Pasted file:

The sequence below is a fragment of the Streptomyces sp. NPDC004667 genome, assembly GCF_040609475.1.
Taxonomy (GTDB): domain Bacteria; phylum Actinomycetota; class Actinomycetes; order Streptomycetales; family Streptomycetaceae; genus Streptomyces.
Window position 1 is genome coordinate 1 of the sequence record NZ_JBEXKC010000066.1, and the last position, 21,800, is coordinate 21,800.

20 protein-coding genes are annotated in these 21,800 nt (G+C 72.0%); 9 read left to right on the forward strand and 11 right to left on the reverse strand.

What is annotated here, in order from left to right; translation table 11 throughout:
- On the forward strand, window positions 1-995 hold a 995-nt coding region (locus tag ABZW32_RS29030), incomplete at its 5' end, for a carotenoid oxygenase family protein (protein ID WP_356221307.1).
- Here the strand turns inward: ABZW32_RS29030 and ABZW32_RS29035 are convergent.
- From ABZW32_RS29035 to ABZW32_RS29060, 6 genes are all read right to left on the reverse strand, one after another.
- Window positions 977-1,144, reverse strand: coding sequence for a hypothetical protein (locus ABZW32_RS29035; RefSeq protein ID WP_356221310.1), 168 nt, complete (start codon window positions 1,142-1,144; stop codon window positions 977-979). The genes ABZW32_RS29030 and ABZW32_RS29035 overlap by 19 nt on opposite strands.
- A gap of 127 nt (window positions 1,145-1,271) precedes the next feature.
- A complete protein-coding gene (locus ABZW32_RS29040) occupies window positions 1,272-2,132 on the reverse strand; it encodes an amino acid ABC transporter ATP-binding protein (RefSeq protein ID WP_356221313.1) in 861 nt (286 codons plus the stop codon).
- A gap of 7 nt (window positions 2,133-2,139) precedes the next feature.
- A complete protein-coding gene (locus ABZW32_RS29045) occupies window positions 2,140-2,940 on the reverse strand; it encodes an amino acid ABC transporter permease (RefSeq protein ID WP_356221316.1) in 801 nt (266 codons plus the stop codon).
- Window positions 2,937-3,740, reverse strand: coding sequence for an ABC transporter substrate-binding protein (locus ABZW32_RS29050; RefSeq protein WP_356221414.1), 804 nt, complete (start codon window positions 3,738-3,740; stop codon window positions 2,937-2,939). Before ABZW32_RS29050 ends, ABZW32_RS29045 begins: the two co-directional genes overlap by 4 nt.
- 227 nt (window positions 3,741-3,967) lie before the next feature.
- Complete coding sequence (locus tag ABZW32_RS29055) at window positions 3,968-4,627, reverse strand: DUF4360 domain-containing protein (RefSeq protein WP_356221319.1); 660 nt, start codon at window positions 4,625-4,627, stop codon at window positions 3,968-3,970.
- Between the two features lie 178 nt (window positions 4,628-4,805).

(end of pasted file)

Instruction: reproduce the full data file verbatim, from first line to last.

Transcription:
The sequence below is a fragment of the Streptomyces sp. NPDC004667 genome, assembly GCF_040609475.1.
Taxonomy (GTDB): domain Bacteria; phylum Actinomycetota; class Actinomycetes; order Streptomycetales; family Streptomycetaceae; genus Streptomyces.
Window position 1 is genome coordinate 1 of the sequence record NZ_JBEXKC010000066.1, and the last position, 21,800, is coordinate 21,800.

20 protein-coding genes are annotated in these 21,800 nt (G+C 72.0%); 9 read left to right on the forward strand and 11 right to left on the reverse strand.

What is annotated here, in order from left to right; translation table 11 throughout:
- On the forward strand, window positions 1-995 hold a 995-nt coding region (locus tag ABZW32_RS29030), incomplete at its 5' end, for a carotenoid oxygenase family protein (protein ID WP_356221307.1).
- Here the strand turns inward: ABZW32_RS29030 and ABZW32_RS29035 are convergent.
- From ABZW32_RS29035 to ABZW32_RS29060, 6 genes are all read right to left on the reverse strand, one after another.
- Window positions 977-1,144, reverse strand: coding sequence for a hypothetical protein (locus ABZW32_RS29035; RefSeq protein ID WP_356221310.1), 168 nt, complete (start codon window positions 1,142-1,144; stop codon window positions 977-979). The genes ABZW32_RS29030 and ABZW32_RS29035 overlap by 19 nt on opposite strands.
- A gap of 127 nt (window positions 1,145-1,271) precedes the next feature.
- A complete protein-coding gene (locus ABZW32_RS29040) occupies window positions 1,272-2,132 on the reverse strand; it encodes an amino acid ABC transporter ATP-binding protein (RefSeq protein ID WP_356221313.1) in 861 nt (286 codons plus the stop codon).
- A gap of 7 nt (window positions 2,133-2,139) precedes the next feature.
- A complete protein-coding gene (locus ABZW32_RS29045) occupies window positions 2,140-2,940 on the reverse strand; it encodes an amino acid ABC transporter permease (RefSeq protein ID WP_356221316.1) in 801 nt (266 codons plus the stop codon).
- Window positions 2,937-3,740, reverse strand: coding sequence for an ABC transporter substrate-binding protein (locus ABZW32_RS29050; RefSeq protein WP_356221414.1), 804 nt, complete (start codon window positions 3,738-3,740; stop codon window positions 2,937-2,939). Before ABZW32_RS29050 ends, ABZW32_RS29045 begins: the two co-directional genes overlap by 4 nt.
- 227 nt (window positions 3,741-3,967) lie before the next feature.
- Complete coding sequence (locus tag ABZW32_RS29055) at window positions 3,968-4,627, reverse strand: DUF4360 domain-containing protein (RefSeq protein WP_356221319.1); 660 nt, start codon at window positions 4,625-4,627, stop codon at window positions 3,968-3,970.
- Between the two features lie 178 nt (window positions 4,628-4,805).